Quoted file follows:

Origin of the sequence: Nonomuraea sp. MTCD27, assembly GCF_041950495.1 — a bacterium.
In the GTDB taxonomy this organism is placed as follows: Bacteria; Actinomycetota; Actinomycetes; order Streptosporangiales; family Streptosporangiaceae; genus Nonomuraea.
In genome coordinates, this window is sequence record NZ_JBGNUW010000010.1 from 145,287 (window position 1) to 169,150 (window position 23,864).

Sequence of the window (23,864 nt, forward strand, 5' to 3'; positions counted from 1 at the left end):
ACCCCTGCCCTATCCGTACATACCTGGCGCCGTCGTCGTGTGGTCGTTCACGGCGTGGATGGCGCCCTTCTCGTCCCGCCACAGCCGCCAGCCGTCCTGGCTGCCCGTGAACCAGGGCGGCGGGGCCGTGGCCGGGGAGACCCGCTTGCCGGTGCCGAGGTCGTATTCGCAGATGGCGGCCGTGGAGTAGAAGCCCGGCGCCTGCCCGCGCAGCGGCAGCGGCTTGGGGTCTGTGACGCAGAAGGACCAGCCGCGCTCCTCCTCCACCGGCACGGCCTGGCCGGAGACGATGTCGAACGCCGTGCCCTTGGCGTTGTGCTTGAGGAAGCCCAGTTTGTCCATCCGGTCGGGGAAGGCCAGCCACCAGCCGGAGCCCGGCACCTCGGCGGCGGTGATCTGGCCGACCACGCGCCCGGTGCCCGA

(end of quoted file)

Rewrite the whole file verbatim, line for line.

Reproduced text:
Origin of the sequence: Nonomuraea sp. MTCD27, assembly GCF_041950495.1 — a bacterium.
In the GTDB taxonomy this organism is placed as follows: Bacteria; Actinomycetota; Actinomycetes; order Streptosporangiales; family Streptosporangiaceae; genus Nonomuraea.
In genome coordinates, this window is sequence record NZ_JBGNUW010000010.1 from 145,287 (window position 1) to 169,150 (window position 23,864).

Sequence of the window (23,864 nt, forward strand, 5' to 3'; positions counted from 1 at the left end):
ACCCCTGCCCTATCCGTACATACCTGGCGCCGTCGTCGTGTGGTCGTTCACGGCGTGGATGGCGCCCTTCTCGTCCCGCCACAGCCGCCAGCCGTCCTGGCTGCCCGTGAACCAGGGCGGCGGGGCCGTGGCCGGGGAGACCCGCTTGCCGGTGCCGAGGTCGTATTCGCAGATGGCGGCCGTGGAGTAGAAGCCCGGCGCCTGCCCGCGCAGCGGCAGCGGCTTGGGGTCTGTGACGCAGAAGGACCAGCCGCGCTCCTCCTCCACCGGCACGGCCTGGCCGGAGACGATGTCGAACGCCGTGCCCTTGGCGTTGTGCTTGAGGAAGCCCAGTTTGTCCATCCGGTCGGGGAAGGCCAGCCACCAGCCGGAGCCCGGCACCTCGGCGGCGGTGATCTGGCCGACCACGCGCCCGGTGCCCGA